Other affiliations: Ludwig Maximilian University of Munich, California Institute of Technology, University of California, San Diego ...read more
Bio: Detlef Weigel is an academic researcher from Max Planck Society. The author has contributed to research in topic(s): Arabidopsis & Arabidopsis thaliana. The author has an hindex of 142, co-authored 516 publication(s) receiving 84670 citation(s). Previous affiliations of Detlef Weigel include Ludwig Maximilian University of Munich & California Institute of Technology.
Topics: Arabidopsis, Arabidopsis thaliana, Gene, Genome, Population
Papers published on a yearly basis
TL;DR: Genome-wide analysis of the distribution of integration events revealed the existence of a large integration site bias at both the chromosome and gene levels, and insertion mutations were identified in genes that are regulated in response to the plant hormone ethylene.
Abstract: Over 225,000 independent Agrobacterium transferred DNA (T-DNA) insertion events in the genome of the reference plant Arabidopsis thaliana have been created that represent near saturation of the gene space. The precise locations were determined for more than 88,000 T-DNA insertions, which resulted in the identification of mutations in more than 21,700 of the approximately 29,454 predicted Arabidopsis genes. Genome-wide analysis of the distribution of integration events revealed the existence of a large integration site bias at both the chromosome and gene levels. Insertion mutations were identified in genes that are regulated in response to the plant hormone ethylene.
03 Apr 2005-Nature Genetics
TL;DR: Examining the expression patterns of large gene families, it is found that they are often more similar than would be expected by chance, indicating that many gene families have been co-opted for specific developmental processes.
Abstract: Regulatory regions of plant genes tend to be more compact than those of animal genes, but the complement of transcription factors encoded in plant genomes is as large or larger than that found in those of animals. Plants therefore provide an opportunity to study how transcriptional programs control multicellular development. We analyzed global gene expression during development of the reference plant Arabidopsis thaliana in samples covering many stages, from embryogenesis to senescence, and diverse organs. Here, we provide a first analysis of this data set, which is part of the AtGenExpress expression atlas. We observed that the expression levels of transcription factor genes and signal transduction components are similar to those of metabolic genes. Examining the expression patterns of large gene families, we found that they are often more similar than would be expected by chance, indicating that many gene families have been co-opted for specific developmental processes.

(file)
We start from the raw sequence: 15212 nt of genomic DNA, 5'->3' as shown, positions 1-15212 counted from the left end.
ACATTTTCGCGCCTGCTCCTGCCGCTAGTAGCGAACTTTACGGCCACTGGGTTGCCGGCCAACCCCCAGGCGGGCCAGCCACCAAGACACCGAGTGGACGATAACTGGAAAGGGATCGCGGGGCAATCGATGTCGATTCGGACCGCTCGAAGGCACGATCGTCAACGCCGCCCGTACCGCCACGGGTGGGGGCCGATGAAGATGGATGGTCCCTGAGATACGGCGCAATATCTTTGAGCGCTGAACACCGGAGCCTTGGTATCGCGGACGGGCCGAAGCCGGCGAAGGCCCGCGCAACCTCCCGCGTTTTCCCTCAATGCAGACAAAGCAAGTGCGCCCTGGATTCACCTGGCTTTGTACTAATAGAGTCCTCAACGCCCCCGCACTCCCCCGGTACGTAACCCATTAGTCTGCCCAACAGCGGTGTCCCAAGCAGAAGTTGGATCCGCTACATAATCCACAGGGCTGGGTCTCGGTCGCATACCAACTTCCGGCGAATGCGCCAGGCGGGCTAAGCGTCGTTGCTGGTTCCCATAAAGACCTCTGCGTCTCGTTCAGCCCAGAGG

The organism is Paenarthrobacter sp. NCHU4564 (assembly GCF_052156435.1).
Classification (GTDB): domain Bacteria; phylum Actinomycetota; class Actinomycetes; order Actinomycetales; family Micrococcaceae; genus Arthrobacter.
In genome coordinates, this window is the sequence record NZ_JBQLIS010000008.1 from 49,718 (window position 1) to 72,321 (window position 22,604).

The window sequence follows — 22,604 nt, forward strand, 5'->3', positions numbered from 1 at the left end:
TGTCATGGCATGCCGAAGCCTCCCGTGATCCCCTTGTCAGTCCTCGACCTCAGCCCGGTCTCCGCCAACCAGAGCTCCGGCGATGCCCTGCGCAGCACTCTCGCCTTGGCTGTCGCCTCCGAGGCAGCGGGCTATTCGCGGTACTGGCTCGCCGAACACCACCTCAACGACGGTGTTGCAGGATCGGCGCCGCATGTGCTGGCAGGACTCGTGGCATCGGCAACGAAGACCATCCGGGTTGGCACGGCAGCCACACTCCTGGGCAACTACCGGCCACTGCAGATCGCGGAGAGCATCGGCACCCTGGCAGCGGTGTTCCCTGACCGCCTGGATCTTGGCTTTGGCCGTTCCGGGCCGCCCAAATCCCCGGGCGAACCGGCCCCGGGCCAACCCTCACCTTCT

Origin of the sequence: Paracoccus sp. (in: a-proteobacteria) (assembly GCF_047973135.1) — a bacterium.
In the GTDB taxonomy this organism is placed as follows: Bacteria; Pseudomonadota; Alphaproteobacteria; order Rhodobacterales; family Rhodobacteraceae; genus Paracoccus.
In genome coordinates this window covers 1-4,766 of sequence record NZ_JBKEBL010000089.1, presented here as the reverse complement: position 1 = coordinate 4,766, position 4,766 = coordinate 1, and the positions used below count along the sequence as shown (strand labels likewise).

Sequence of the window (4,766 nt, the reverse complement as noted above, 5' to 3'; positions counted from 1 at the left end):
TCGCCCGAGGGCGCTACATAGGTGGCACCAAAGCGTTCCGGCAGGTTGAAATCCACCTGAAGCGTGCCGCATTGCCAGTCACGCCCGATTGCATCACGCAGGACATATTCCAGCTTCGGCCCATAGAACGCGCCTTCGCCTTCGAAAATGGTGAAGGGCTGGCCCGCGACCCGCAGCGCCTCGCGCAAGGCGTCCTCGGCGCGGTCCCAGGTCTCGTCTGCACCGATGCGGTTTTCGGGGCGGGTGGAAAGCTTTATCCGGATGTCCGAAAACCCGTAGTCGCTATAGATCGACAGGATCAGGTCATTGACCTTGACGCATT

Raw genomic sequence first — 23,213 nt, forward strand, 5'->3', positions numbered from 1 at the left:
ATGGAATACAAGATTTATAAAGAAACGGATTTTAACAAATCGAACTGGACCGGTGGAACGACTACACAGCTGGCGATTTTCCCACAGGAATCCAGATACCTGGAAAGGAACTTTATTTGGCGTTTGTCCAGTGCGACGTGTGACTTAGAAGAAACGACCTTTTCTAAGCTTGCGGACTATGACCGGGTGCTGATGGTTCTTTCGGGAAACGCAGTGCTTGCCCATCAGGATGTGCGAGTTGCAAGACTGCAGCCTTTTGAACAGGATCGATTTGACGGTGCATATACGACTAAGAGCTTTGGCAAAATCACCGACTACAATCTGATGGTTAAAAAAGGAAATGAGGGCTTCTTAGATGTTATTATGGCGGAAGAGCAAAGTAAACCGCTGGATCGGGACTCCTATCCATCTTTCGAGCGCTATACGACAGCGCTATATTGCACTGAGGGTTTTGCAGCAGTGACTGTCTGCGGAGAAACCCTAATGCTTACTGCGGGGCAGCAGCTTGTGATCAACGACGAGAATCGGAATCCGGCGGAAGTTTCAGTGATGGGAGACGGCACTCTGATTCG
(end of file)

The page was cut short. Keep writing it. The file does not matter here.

TL;DR: The JAW locus is identified, which produces a microRNA that can guide messenger RNA cleavage of several TCP genes controlling leaf development, indicating that microRNA-mediated control of leaf morphogenesis is conserved in plants with very different leaf forms.
Abstract: Plants with altered microRNA metabolism have pleiotropic developmental defects, but direct evidence for microRNAs regulating specific aspects of plant morphogenesis has been lacking In a genetic screen, we identified the JAW locus, which produces a microRNA that can guide messenger RNA cleavage of several TCP genes controlling leaf development MicroRNA-guided cleavage of TCP4 mRNA is necessary to prevent aberrant activity of the TCP4 gene expressed from its native promoter In addition, overexpression of wild-type and microRNA-resistant TCP variants demonstrates that mRNA cleavage is largely sufficient to restrict TCP function to its normal domain of activity TCP genes with microRNA target sequences are found in a wide range of species, indicating that microRNA-mediated control of leaf morphogenesis is conserved in plants with very different leaf forms
01 Aug 2007-Nature Genetics
TL;DR: Target mimicry can be generalized beyond the control of Pi homeostasis, as demonstrated using artificial target mimics and coined to define this mechanism of inhibition of miRNA activity.